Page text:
• The sudden collapse of ground cover.

  • A visible depression in the ground cover.

  • Structural damage to the building, including the foundation.

  • An order to condemn and evacuate the building.

Although catastrophic ground cover collapse coverage can overlap with sinkhole coverage, it’s not a substitute. For example, damage to a home without sinkhole coverage may not be covered if the home is deemed safe enough to live in.

Sudden rate increases

Recently, Florida home insurance rates have been climbing dramatically. A combination of events has been driving these changes, including:

  • Insurers still paying out claims for hurricane damage dating back as far as 2017.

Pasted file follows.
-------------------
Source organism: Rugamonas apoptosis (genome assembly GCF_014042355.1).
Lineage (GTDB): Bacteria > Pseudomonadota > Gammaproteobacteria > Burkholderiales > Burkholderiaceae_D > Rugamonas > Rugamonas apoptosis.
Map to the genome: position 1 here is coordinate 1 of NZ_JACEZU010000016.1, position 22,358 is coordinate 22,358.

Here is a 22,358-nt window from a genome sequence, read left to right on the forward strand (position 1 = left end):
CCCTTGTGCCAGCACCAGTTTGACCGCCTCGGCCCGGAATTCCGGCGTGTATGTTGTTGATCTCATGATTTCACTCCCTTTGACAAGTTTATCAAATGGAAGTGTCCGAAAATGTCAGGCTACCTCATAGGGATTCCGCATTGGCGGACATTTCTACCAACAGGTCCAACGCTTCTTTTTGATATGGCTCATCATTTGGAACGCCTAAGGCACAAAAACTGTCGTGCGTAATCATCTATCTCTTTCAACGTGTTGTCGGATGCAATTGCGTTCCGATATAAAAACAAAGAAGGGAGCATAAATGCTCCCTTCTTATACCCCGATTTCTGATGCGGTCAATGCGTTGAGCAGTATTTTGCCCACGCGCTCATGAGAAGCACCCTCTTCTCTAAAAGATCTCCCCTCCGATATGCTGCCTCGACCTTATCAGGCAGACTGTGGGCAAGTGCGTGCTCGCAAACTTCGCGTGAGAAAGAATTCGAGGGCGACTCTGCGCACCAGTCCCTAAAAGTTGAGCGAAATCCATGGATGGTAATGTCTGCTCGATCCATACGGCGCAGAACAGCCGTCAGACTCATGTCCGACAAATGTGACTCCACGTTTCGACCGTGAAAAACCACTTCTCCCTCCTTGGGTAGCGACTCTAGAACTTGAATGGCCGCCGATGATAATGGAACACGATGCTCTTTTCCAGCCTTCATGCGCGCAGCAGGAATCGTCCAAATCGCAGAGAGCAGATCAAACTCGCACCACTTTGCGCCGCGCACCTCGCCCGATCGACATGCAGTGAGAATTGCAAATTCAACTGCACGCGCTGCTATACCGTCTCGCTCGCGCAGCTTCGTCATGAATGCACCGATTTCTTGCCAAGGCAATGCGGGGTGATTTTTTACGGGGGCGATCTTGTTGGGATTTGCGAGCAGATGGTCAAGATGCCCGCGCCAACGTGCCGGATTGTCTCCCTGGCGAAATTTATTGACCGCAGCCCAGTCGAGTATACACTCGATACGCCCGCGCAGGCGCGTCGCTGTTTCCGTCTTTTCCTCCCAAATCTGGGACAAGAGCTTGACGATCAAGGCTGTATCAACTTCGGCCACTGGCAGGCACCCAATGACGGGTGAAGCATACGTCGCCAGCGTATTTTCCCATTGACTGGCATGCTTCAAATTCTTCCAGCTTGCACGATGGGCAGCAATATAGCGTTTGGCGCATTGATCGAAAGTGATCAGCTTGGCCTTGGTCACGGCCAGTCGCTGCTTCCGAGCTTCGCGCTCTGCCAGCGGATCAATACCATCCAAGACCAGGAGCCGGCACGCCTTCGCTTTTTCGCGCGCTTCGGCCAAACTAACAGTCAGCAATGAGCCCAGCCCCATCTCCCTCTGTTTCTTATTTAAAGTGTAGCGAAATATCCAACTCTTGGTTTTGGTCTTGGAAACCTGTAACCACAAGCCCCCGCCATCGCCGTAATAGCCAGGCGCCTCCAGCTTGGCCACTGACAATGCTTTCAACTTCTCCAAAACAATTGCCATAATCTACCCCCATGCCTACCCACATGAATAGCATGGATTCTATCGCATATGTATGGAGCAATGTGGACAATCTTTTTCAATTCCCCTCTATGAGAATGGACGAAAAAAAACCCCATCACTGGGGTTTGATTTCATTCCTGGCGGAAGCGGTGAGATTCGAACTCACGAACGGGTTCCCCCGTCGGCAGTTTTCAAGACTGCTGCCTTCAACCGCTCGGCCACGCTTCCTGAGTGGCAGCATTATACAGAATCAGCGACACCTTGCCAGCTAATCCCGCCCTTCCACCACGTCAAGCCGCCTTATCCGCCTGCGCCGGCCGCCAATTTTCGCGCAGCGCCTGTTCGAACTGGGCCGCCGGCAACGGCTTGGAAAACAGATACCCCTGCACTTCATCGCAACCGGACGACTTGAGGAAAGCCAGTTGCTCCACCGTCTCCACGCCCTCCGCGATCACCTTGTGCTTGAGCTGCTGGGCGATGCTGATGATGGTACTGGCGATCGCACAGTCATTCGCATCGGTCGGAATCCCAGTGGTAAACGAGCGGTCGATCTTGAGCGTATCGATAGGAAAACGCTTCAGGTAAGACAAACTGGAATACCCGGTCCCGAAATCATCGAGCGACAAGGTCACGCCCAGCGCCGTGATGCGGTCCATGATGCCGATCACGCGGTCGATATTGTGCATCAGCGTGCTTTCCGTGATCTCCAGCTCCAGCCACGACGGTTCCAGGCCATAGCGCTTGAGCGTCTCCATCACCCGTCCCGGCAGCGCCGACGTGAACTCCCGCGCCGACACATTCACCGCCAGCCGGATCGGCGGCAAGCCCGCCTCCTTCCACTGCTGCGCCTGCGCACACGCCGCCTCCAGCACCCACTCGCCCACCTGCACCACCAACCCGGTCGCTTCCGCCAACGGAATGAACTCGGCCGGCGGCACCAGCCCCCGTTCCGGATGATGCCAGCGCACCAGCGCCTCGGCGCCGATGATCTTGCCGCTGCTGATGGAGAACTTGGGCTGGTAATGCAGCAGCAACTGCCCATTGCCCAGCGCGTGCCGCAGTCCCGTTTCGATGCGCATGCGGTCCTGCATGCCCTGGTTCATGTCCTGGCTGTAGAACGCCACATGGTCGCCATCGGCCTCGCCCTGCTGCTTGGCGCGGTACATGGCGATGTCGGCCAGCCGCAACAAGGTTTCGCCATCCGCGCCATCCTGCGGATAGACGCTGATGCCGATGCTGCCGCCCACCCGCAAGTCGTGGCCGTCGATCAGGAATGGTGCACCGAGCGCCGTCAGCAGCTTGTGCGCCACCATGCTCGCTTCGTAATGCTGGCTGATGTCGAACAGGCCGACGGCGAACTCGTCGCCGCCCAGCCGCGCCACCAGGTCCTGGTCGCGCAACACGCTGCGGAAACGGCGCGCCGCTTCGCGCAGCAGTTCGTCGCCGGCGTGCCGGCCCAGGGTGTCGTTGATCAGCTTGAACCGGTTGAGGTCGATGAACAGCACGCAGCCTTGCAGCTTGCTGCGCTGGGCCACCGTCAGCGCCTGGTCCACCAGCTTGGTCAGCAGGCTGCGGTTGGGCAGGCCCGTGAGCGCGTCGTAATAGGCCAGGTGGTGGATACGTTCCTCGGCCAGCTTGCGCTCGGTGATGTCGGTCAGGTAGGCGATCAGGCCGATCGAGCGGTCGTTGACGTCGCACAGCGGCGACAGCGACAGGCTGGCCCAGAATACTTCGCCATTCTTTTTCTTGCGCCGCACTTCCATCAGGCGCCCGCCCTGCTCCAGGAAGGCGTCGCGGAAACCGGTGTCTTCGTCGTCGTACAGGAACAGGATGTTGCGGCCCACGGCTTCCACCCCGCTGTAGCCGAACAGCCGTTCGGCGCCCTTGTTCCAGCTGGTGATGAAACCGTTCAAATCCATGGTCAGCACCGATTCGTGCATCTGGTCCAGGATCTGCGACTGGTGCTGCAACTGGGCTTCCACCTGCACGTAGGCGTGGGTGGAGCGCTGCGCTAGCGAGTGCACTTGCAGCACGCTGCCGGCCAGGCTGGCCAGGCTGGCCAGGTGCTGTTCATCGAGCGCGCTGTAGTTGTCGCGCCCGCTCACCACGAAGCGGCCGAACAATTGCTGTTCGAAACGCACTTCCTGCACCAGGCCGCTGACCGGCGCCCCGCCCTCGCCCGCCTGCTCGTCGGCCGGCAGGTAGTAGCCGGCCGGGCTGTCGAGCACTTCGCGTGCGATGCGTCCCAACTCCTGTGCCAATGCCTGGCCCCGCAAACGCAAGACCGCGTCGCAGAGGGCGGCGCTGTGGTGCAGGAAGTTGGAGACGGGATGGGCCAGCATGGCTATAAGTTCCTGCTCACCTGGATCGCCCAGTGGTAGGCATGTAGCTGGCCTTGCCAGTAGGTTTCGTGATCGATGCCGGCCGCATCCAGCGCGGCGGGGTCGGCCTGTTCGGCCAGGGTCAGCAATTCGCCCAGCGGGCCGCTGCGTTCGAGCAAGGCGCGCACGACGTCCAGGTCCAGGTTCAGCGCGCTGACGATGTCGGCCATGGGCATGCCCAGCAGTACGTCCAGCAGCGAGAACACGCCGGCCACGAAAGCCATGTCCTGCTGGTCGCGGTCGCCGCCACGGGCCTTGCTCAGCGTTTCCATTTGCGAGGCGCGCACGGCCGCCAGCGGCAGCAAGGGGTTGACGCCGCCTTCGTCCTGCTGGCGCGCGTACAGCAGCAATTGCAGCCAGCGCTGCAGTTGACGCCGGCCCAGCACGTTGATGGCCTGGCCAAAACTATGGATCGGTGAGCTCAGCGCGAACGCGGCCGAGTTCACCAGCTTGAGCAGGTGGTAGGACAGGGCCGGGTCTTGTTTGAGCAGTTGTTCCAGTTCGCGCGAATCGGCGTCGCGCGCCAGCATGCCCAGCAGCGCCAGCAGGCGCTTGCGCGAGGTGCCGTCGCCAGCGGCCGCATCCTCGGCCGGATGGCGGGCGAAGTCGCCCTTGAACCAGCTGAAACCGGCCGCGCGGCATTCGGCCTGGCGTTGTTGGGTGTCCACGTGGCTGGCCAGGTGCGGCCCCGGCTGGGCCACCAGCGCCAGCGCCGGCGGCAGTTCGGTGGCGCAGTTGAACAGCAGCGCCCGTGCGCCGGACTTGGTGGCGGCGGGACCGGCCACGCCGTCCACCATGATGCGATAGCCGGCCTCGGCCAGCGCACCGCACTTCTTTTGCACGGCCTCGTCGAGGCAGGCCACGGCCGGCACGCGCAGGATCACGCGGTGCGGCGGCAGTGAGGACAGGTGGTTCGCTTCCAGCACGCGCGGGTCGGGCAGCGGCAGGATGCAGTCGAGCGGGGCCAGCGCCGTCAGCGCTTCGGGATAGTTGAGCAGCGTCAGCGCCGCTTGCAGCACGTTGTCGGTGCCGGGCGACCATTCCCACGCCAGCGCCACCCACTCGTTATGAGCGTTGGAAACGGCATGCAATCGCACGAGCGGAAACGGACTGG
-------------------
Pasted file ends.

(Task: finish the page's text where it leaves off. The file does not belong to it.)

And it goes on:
• A spike in litigation costs that insurers are passing on to consumers. One estimate suggests that this amounted to $680 per family in 2020.

  • Smaller problems, such as leaking pipes, that happen more frequently in Florida.

Consumers don’t necessarily have any control over these factors. However, being aware of potential rate hikes can make you a better-informed buyer when comparing insurers and shopping for a home insurance policy.


NerdWallet averaged rates for 40-year-old men and women from a variety of insurance companies in every ZIP code across the state. Sample homeowners were nonsmokers with good credit living in a single-family, two-story home built in 1983. They had a $1,000 deductible and the following coverage limits:

  • $300,000 in dwelling coverage.

  • $30,000 in other structures coverage.

  • $150,000 in personal property coverage.

  • $60,000 in loss of use coverage.

  • $300,000 in liability coverage.

These are sample rates generated through Quadrant Information Services. Your own rates will be different.